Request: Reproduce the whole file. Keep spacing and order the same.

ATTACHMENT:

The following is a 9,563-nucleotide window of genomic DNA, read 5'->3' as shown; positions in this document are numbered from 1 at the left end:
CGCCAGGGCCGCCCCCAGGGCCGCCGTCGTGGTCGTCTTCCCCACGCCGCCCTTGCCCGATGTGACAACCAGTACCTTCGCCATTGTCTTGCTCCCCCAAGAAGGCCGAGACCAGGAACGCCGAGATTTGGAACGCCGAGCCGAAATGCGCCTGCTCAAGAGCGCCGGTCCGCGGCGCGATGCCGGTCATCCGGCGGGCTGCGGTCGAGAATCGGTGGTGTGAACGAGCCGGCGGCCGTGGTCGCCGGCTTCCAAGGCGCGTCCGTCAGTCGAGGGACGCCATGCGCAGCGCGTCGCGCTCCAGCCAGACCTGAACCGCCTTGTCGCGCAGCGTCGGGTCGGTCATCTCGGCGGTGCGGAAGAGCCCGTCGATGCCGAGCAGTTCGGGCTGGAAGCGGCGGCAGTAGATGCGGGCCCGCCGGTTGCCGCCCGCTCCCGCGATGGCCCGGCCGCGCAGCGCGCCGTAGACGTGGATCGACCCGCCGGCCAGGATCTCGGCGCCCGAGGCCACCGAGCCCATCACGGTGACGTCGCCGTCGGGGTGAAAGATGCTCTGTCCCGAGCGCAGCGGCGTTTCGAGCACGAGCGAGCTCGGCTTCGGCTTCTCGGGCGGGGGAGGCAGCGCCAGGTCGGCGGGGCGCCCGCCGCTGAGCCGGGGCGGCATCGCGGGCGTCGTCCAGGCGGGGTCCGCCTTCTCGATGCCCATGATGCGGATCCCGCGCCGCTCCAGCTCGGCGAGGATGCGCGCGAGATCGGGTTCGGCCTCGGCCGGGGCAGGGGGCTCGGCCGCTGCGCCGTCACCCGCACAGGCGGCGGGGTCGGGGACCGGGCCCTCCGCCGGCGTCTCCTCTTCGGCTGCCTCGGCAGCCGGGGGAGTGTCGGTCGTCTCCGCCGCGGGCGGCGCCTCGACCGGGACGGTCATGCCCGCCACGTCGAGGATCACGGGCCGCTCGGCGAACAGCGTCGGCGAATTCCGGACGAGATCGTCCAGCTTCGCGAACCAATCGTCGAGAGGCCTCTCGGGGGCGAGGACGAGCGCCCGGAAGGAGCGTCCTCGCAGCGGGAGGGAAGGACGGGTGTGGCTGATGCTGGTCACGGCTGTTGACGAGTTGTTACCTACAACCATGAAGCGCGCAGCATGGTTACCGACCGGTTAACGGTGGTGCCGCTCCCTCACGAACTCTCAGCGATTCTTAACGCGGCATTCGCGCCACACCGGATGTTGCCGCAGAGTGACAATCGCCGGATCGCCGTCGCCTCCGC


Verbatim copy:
The following is a 9,563-nucleotide window of genomic DNA, read 5'->3' as shown; positions in this document are numbered from 1 at the left end:
CGCCAGGGCCGCCCCCAGGGCCGCCGTCGTGGTCGTCTTCCCCACGCCGCCCTTGCCCGATGTGACAACCAGTACCTTCGCCATTGTCTTGCTCCCCCAAGAAGGCCGAGACCAGGAACGCCGAGATTTGGAACGCCGAGCCGAAATGCGCCTGCTCAAGAGCGCCGGTCCGCGGCGCGATGCCGGTCATCCGGCGGGCTGCGGTCGAGAATCGGTGGTGTGAACGAGCCGGCGGCCGTGGTCGCCGGCTTCCAAGGCGCGTCCGTCAGTCGAGGGACGCCATGCGCAGCGCGTCGCGCTCCAGCCAGACCTGAACCGCCTTGTCGCGCAGCGTCGGGTCGGTCATCTCGGCGGTGCGGAAGAGCCCGTCGATGCCGAGCAGTTCGGGCTGGAAGCGGCGGCAGTAGATGCGGGCCCGCCGGTTGCCGCCCGCTCCCGCGATGGCCCGGCCGCGCAGCGCGCCGTAGACGTGGATCGACCCGCCGGCCAGGATCTCGGCGCCCGAGGCCACCGAGCCCATCACGGTGACGTCGCCGTCGGGGTGAAAGATGCTCTGTCCCGAGCGCAGCGGCGTTTCGAGCACGAGCGAGCTCGGCTTCGGCTTCTCGGGCGGGGGAGGCAGCGCCAGGTCGGCGGGGCGCCCGCCGCTGAGCCGGGGCGGCATCGCGGGCGTCGTCCAGGCGGGGTCCGCCTTCTCGATGCCCATGATGCGGATCCCGCGCCGCTCCAGCTCGGCGAGGATGCGCGCGAGATCGGGTTCGGCCTCGGCCGGGGCAGGGGGCTCGGCCGCTGCGCCGTCACCCGCACAGGCGGCGGGGTCGGGGACCGGGCCCTCCGCCGGCGTCTCCTCTTCGGCTGCCTCGGCAGCCGGGGGAGTGTCGGTCGTCTCCGCCGCGGGCGGCGCCTCGACCGGGACGGTCATGCCCGCCACGTCGAGGATCACGGGCCGCTCGGCGAACAGCGTCGGCGAATTCCGGACGAGATCGTCCAGCTTCGCGAACCAATCGTCGAGAGGCCTCTCGGGGGCGAGGACGAGCGCCCGGAAGGAGCGTCCTCGCAGCGGGAGGGAAGGACGGGTGTGGCTGATGCTGGTCACGGCTGTTGACGAGTTGTTACCTACAACCATGAAGCGCGCAGCATGGTTACCGACCGGTTAACGGTGGTGCCGCTCCCTCACGAACTCTCAGCGATTCTTAACGCGGCATTCGCGCCACACCGGATGTTGCCGCAGAGTGACAATCGCCGGATCGCCGTCGCCTCCGC